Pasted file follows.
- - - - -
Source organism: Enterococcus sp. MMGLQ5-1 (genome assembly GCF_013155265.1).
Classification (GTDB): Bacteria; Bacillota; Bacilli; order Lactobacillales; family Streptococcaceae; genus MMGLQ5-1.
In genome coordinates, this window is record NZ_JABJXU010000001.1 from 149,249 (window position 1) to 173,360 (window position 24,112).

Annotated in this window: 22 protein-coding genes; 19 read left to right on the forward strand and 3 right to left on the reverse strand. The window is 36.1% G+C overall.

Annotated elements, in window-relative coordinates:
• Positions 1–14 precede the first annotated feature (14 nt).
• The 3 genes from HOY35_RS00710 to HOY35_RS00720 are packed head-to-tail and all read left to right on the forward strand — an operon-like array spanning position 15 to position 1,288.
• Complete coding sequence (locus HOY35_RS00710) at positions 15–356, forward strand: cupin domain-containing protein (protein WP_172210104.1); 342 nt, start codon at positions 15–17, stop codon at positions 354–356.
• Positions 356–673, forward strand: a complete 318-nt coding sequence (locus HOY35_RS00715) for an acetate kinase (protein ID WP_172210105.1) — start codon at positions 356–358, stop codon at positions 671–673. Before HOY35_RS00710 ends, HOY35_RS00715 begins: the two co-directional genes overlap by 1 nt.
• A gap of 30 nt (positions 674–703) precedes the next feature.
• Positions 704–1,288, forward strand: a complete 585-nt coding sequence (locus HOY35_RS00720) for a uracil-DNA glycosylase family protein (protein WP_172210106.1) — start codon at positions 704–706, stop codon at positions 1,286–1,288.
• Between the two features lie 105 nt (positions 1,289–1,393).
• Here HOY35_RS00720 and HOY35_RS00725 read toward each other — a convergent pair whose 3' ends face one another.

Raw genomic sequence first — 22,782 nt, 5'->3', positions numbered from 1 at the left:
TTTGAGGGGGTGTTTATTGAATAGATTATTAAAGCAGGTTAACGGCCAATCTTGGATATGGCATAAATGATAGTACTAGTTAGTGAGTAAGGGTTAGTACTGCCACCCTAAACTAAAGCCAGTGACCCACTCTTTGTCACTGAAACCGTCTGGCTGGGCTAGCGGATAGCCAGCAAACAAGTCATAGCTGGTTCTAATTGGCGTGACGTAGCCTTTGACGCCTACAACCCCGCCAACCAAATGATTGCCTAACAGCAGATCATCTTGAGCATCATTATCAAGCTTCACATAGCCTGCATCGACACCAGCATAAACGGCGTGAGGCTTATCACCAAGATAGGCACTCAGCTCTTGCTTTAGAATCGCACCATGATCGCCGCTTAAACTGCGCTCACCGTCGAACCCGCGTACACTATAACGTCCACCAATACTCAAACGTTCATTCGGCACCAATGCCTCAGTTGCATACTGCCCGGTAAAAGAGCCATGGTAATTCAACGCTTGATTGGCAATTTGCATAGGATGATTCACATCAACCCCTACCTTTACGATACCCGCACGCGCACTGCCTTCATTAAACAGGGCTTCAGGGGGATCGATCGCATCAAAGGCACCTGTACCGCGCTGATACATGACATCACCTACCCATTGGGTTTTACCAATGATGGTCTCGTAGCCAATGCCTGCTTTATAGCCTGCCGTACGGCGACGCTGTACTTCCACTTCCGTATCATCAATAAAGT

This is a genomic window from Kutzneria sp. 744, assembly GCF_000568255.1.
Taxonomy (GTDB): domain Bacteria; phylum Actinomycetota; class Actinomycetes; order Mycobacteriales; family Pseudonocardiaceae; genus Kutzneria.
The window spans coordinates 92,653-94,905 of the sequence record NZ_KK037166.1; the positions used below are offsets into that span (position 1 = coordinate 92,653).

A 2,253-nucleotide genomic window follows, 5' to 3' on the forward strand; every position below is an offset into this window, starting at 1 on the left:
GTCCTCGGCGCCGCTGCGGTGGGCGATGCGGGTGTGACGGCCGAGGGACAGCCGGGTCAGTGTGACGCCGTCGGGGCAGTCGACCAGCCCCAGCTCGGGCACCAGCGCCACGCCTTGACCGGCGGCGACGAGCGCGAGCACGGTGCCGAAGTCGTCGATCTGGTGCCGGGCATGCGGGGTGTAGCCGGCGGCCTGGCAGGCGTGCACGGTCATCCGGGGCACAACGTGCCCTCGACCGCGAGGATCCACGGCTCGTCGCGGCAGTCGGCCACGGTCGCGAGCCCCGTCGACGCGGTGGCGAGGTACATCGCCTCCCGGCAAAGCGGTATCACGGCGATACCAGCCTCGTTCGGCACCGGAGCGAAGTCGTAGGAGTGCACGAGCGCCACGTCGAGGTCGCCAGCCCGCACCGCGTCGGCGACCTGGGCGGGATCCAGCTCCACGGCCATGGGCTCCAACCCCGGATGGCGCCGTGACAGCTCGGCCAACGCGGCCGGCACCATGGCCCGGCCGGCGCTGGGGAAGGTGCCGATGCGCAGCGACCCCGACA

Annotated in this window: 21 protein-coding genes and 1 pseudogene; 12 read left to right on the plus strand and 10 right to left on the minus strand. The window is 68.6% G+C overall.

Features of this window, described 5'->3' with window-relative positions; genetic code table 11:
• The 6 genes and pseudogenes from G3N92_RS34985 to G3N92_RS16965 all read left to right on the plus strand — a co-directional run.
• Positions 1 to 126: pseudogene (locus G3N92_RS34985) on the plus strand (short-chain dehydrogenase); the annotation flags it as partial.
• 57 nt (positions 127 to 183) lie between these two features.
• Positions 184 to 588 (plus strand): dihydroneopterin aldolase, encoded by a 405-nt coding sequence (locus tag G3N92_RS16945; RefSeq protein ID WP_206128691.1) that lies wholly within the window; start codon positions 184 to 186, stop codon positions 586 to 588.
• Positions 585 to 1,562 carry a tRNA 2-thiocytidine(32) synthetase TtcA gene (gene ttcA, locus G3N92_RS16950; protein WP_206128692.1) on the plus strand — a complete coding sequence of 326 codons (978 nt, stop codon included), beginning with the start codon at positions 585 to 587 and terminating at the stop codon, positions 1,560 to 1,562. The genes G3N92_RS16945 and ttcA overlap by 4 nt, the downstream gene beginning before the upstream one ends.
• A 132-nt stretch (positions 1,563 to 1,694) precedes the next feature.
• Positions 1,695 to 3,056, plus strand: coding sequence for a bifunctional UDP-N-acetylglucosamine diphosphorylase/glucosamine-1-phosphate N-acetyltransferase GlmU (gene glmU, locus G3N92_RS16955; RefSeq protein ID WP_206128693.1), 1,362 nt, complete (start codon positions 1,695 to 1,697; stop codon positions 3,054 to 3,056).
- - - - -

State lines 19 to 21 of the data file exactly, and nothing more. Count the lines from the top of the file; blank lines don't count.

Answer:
A 2,253-nucleotide genomic window follows, 5' to 3' on the forward strand; every position below is an offset into this window, starting at 1 on the left:
GTCCTCGGCGCCGCTGCGGTGGGCGATGCGGGTGTGACGGCCGAGGGACAGCCGGGTCAGTGTGACGCCGTCGGGGCAGTCGACCAGCCCCAGCTCGGGCACCAGCGCCACGCCTTGACCGGCGGCGACGAGCGCGAGCACGGTGCCGAAGTCGTCGATCTGGTGCCGGGCATGCGGGGTGTAGCCGGCGGCCTGGCAGGCGTGCACGGTCATCCGGGGCACAACGTGCCCTCGACCGCGAGGATCCACGGCTCGTCGCGGCAGTCGGCCACGGTCGCGAGCCCCGTCGACGCGGTGGCGAGGTACATCGCCTCCCGGCAAAGCGGTATCACGGCGATACCAGCCTCGTTCGGCACCGGAGCGAAGTCGTAGGAGTGCACGAGCGCCACGTCGAGGTCGCCAGCCCGCACCGCGTCGGCGACCTGGGCGGGATCCAGCTCCACGGCCATGGGCTCCAACCCCGGATGGCGCCGTGACAGCTCGGCCAACGCGGCCGGCACCATGGCCCGGCCGGCGCTGGGGAAGGTGCCGATGCGCAGCGACCCCGACA

Annotated in this window: 21 protein-coding genes and 1 pseudogene; 12 read left to right on the plus strand and 10 right to left on the minus strand. The window is 68.6% G+C overall.